Review of Skim by Mariko Tamaki


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Review of Skim by Mariko Tamaki

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An Interesting Darkness Moves Through Mariko Tamaki’s Graphic Novel Skim.

Summary: Trying to survive high school and all the drama that comes with it, Skim—our main character in Tamaki’s graphic novel—tries out all different kinds of identities. From Wiccan to Goth to loner to best friend, Skim wonders where she fits in, and if she even wants to fit in. Then, while in the woods, she has a chance encounter with her teacher, Ms. Archer. There’s conversation, there’s flirting, and eventually there’s a kiss that leaves Skim more confused than ever. Not to mention heart sick. With talk about boyfriends, suicide, and the new GCL (Girls Celebrate Life) club all around her, Skim wants nothing more than to disappear. She wants to move into a world where she can be herself with the person she loves. The issue is that she doesn’t know who either of those people really are.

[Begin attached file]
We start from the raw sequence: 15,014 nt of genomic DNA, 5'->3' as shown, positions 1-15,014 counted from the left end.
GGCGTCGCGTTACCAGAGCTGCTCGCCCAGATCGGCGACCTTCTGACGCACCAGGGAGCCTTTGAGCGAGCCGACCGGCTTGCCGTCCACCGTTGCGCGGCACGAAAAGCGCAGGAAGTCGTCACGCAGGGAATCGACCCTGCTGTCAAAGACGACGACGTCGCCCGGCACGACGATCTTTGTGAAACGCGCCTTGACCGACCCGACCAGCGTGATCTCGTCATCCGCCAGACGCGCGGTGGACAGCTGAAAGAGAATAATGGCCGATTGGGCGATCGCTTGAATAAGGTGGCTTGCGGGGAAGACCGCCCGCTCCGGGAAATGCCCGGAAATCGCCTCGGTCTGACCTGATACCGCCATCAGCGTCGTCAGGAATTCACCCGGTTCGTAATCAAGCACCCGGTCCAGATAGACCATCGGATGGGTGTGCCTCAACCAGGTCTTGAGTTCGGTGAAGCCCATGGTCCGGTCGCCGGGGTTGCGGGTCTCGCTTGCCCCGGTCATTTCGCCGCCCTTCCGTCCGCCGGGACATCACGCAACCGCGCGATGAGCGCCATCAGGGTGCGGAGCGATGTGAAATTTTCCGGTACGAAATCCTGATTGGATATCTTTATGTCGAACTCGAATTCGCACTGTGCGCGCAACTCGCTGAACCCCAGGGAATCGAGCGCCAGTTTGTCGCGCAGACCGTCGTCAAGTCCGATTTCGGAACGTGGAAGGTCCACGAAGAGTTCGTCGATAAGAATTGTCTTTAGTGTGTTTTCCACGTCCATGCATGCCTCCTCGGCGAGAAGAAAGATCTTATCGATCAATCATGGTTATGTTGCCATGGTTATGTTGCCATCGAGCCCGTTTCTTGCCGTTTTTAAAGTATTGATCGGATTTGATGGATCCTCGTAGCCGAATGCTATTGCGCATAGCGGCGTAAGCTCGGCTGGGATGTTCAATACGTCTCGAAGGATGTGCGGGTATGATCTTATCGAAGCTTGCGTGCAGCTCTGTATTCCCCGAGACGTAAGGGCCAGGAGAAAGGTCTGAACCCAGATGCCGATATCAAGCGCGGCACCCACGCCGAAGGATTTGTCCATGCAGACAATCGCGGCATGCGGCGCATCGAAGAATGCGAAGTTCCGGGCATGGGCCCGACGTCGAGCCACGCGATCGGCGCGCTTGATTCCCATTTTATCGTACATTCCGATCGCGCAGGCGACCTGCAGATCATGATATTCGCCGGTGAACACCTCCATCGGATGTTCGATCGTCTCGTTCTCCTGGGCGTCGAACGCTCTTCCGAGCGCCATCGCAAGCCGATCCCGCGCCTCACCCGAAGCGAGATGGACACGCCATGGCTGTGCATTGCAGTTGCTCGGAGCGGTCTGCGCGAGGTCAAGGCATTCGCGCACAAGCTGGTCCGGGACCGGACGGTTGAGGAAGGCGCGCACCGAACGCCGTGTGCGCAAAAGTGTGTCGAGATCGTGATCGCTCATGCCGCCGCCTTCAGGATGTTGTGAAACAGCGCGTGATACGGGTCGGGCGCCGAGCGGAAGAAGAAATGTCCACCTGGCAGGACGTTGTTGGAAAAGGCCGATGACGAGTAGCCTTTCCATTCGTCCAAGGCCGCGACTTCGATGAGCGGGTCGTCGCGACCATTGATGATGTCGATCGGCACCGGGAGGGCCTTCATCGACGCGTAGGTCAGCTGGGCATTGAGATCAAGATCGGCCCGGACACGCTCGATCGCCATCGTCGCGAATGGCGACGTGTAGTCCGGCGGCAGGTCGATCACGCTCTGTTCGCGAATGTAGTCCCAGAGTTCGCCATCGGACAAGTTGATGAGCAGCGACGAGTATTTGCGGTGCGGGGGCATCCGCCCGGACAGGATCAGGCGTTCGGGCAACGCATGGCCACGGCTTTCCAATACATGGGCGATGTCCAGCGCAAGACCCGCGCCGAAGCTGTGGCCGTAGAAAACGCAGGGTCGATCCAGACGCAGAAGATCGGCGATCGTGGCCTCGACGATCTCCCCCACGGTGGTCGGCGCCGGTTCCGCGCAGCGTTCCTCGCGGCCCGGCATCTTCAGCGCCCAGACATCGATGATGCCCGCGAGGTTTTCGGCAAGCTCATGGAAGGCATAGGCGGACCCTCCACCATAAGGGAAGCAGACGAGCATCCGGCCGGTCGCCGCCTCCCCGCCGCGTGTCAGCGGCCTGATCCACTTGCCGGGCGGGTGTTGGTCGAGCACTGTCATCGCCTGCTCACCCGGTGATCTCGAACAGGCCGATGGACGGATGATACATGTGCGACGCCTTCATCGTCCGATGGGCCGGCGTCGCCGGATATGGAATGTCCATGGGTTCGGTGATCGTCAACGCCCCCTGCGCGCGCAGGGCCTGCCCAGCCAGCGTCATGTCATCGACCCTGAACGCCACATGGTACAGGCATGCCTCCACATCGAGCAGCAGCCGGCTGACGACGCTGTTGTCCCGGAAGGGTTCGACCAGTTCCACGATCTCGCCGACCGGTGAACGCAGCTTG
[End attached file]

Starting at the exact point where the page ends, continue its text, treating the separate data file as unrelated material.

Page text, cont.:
Review: Tamaki’s graphic novel takes on intense and dramatic events that can strike teenagers throughout their life, and Mariko does an excellent job of letting these events surround her characters but not define them. The novel’s illustrations perfectly accompany the dark threads that are present throughout Skim, and the lack of dramatics in the graphic novel make this realistic read interesting and intriguing.

Bottom Line: There’s no skimming when reading Skim

Audience: If you like Habibi (Craig Thompson) or Persepolis (Marjane Satrapi) then you’ll also fall into the life of Skim with ease.